F-16 Squadron Switches to Flying Drones
A fully armed MQ-9 Reaper taxis down a runway in Southwest Asia. The Reaper's primary mission is as a persistent hunter-killer against emerging targets.
CREDIT: U.S. Air Force | Staff Sgt. Brian Ferguson
U.S. National Guard fighter pilots will trade in their F-16 jets for robotic drones the next time the squadron flies missions over Afghanistan.
Iowa National Guard's 132nd Fighter Wing represents the latest group of fighter pilots to undergo a change in job description as the U.S. Air Force leans more heavily on its growing swarm of military drones, according to the Omaha World-Herald. The decision comes as part of the latest U.S. defense spending bill negotiated by Congress and signed by President Obama in December.
This is not the first case of fighter jocks giving up the thrills of the cockpit in exchange for remotely controlling military drones thousands of miles away. The 174th Fighter Wing of the New York Air National Guard has flown Reaper drones rather than F-16s for the past two years.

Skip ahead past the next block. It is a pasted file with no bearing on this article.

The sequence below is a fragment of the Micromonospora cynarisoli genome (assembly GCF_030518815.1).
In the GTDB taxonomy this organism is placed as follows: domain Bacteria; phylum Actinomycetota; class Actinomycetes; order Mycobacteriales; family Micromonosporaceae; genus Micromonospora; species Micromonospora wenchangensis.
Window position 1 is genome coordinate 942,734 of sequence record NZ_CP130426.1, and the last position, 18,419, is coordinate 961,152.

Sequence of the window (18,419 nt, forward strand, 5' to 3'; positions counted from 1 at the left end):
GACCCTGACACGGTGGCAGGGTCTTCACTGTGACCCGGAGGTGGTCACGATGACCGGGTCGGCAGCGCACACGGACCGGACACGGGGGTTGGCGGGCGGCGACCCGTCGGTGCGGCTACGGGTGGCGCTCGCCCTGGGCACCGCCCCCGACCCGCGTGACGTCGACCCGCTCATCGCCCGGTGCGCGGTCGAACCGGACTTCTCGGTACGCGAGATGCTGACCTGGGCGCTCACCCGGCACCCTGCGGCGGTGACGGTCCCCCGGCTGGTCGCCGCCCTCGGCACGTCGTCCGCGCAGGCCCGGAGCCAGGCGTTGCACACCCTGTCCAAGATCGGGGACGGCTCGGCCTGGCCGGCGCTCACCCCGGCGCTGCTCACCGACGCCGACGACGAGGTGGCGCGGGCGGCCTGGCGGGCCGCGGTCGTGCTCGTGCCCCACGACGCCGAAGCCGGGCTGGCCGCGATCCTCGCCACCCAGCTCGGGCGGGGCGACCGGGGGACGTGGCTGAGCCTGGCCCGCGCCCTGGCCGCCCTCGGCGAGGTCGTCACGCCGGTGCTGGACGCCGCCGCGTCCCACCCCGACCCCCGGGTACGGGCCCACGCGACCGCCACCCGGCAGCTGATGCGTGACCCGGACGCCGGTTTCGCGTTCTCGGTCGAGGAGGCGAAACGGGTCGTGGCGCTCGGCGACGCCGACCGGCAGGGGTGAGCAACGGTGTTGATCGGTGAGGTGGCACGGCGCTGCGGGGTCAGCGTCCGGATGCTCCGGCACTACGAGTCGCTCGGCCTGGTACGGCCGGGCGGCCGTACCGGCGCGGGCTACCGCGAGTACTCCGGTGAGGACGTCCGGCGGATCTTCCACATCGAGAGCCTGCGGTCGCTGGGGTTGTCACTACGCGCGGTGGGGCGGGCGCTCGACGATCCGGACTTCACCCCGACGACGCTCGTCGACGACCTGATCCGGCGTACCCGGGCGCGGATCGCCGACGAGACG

The Air Force marked a historic moment by training more drone pilots than both fighter and bomber pilots combined last year — a trend that looks likely to accelerate in the coming years. Many military and defense analysts have also predicted that the latest-generation F-35 Joint Strike Fighter will be the last manned fighter aircraft made in the West.
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